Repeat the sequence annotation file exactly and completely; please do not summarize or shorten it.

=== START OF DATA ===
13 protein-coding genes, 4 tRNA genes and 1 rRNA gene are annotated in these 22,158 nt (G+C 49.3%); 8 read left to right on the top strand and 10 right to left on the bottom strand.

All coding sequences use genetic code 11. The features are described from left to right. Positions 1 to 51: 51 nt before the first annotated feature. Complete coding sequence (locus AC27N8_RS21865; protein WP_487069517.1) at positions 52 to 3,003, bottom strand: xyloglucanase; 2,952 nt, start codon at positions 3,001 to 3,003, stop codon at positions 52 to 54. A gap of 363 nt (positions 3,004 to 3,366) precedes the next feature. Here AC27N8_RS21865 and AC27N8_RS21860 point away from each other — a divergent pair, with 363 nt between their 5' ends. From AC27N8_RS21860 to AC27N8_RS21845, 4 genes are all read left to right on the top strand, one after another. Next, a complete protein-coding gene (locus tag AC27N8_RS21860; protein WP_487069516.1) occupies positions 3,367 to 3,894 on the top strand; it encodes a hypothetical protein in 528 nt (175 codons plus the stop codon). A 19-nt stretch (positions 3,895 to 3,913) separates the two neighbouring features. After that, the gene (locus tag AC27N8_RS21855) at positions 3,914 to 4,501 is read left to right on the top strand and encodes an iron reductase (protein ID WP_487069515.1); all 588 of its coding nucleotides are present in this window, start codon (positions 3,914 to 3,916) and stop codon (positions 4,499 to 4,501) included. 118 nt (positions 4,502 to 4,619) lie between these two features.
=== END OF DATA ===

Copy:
13 protein-coding genes, 4 tRNA genes and 1 rRNA gene are annotated in these 22,158 nt (G+C 49.3%); 8 read left to right on the top strand and 10 right to left on the bottom strand.

All coding sequences use genetic code 11. The features are described from left to right. Positions 1 to 51: 51 nt before the first annotated feature. Complete coding sequence (locus AC27N8_RS21865; protein WP_487069517.1) at positions 52 to 3,003, bottom strand: xyloglucanase; 2,952 nt, start codon at positions 3,001 to 3,003, stop codon at positions 52 to 54. A gap of 363 nt (positions 3,004 to 3,366) precedes the next feature. Here AC27N8_RS21865 and AC27N8_RS21860 point away from each other — a divergent pair, with 363 nt between their 5' ends. From AC27N8_RS21860 to AC27N8_RS21845, 4 genes are all read left to right on the top strand, one after another. Next, a complete protein-coding gene (locus tag AC27N8_RS21860; protein WP_487069516.1) occupies positions 3,367 to 3,894 on the top strand; it encodes a hypothetical protein in 528 nt (175 codons plus the stop codon). A 19-nt stretch (positions 3,895 to 3,913) separates the two neighbouring features. After that, the gene (locus tag AC27N8_RS21855) at positions 3,914 to 4,501 is read left to right on the top strand and encodes an iron reductase (protein ID WP_487069515.1); all 588 of its coding nucleotides are present in this window, start codon (positions 3,914 to 3,916) and stop codon (positions 4,499 to 4,501) included. 118 nt (positions 4,502 to 4,619) lie between these two features.